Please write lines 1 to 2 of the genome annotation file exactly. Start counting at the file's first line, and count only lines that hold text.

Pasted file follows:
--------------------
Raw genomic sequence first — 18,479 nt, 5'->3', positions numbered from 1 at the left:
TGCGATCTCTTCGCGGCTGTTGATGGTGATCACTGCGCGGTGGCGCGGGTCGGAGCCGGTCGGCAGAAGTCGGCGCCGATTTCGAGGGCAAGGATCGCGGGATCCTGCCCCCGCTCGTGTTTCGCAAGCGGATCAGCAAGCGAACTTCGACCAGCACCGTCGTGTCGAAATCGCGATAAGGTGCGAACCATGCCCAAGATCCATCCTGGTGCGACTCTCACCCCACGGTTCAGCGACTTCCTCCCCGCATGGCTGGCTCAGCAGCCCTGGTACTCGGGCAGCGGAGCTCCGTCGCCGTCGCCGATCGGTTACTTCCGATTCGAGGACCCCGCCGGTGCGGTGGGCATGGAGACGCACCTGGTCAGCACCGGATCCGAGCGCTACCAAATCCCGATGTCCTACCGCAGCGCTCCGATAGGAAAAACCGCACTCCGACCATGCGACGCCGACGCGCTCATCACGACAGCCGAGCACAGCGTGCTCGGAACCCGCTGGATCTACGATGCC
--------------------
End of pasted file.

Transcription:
Raw genomic sequence first — 18,479 nt, 5'->3', positions numbered from 1 at the left:
TGCGATCTCTTCGCGGCTGTTGATGGTGATCACTGCGCGGTGGCGCGGGTCGGAGCCGGTCGGCAGAAGTCGGCGCCGATTTCGAGGGCAAGGATCGCGGGATCCTGCCCCCGCTCGTGTTTCGCAAGCGGATCAGCAAGCGAACTTCGACCAGCACCGTCGTGTCGAAATCGCGATAAGGTGCGAACCATGCCCAAGATCCATCCTGGTGCGACTCTCACCCCACGGTTCAGCGACTTCCTCCCCGCATGGCTGGCTCAGCAGCCCTGGTACTCGGGCAGCGGAGCTCCGTCGCCGTCGCCGATCGGTTACTTCCGATTCGAGGACCCCGCCGGTGCGGTGGGCATGGAGACGCACCTGGTCAGCACCGGATCCGAGCGCTACCAAATCCCGATGTCCTACCGCAGCGCTCCGATAGGAAAAACCGCACTCCGACCATGCGACGCCGACGCGCTCATCACGACAGCCGAGCACAGCGTGCTCGGAACCCGCTGGATCTACGATGCC